Author One-to-One: Neil Gaiman Interviews Terry Pratchett

Neil Gaiman’s best-selling novels include Neverwhere, American Gods, Coraline, Anansi Boys, and Good Omens (with Terry Pratchett). He is the creator of the Sandman series of graphic novels and author of the short-fiction collections Smoke and Mirrors and Fragile Things.

Neil Gaiman: Where did the idea for Snuff originate?
Terry Pratchett: I haven’t a clue, but I think I started out by considering the character of Sir Samuel Vimes, as he now is, and since I find his inner monologue interesting I decided to use the old and well-tried plot device of sending a policeman on holiday somewhere he can relax, because we all know the way this one is supposed to go. And then I realised that moving Vimes out of his city element and away from his comfort zone was going to be a sheer treat to write.
Gaiman: The Watch fascinate me. You get to do hardboiled police procedurals while still writing funny smart books set in a fantastic world.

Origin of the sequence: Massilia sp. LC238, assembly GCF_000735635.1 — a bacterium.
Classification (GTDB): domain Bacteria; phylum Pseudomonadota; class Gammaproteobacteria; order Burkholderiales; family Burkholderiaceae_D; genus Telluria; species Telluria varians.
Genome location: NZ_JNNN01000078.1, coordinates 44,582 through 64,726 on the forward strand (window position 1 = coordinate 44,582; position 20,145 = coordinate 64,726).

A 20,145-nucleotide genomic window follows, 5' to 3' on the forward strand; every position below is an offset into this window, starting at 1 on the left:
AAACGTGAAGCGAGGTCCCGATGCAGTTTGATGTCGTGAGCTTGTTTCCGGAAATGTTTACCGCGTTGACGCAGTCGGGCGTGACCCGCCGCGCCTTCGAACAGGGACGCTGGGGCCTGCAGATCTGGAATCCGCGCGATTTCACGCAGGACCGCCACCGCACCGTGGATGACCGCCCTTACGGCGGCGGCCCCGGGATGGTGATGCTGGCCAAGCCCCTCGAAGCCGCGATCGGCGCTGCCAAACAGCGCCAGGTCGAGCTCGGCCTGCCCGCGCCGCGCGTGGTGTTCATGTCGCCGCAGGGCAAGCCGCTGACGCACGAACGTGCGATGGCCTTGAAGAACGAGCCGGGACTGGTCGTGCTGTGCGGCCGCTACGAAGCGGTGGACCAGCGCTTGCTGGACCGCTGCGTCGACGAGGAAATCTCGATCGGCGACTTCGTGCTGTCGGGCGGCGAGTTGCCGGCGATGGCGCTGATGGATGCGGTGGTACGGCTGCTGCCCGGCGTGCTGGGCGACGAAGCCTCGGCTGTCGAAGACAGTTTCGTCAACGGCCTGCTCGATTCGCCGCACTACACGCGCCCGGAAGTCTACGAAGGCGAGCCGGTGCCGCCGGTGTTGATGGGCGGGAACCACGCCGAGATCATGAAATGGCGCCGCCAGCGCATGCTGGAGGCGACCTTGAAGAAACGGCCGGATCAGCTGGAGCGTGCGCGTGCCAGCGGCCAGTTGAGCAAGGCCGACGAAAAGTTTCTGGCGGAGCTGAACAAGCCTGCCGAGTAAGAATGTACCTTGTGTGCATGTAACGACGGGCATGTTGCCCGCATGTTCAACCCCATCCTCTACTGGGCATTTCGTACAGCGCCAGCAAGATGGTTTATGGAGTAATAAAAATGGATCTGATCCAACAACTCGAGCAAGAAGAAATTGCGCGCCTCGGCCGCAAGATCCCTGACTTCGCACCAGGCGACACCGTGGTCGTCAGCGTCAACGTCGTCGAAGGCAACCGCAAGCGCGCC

Pratchett: On a point of order, Mister Gaiman, the world in which Sam Vimes finds himself is hardly fantastic. Okay, there are goblins, but the overall ambience is that of the shires of Middle England. It’s all about the commonality of humankind. Shove Sam Vimes into a situation that has gone toxic and away he goes, as realistic as any other policeman and thinking in the very same ways and being Sam Vimes, questioning his motives and procedures all the way through.
Gaiman: Did you really say in a previous interview that you’d like to be like Sam Vines? Why?
Pratchett: I don’t think I actually said that, but you know how it is and ‘how it is’ changes as you get older. The author can always delve into his own personality and find aspects of himself with which he can dress his characters. If you pushed me I would say that ever since I stood up and talked about my Alzheimer’s I have been a public figure; I visited Downing Street twice, wrote angry letters to the Times, got into debates in the House of Commons, and generally became a geezer to the extent that I sit here sometimes bewildered and think to myself, “Actually, your job is to sit here writing another book. Changing the world is for other people...” and then I come back to myself with, “No it isn’t!” And so, bearing in mind that these days, people call a kid from the council houses “Sir” allows me to create a mindset for Vimes.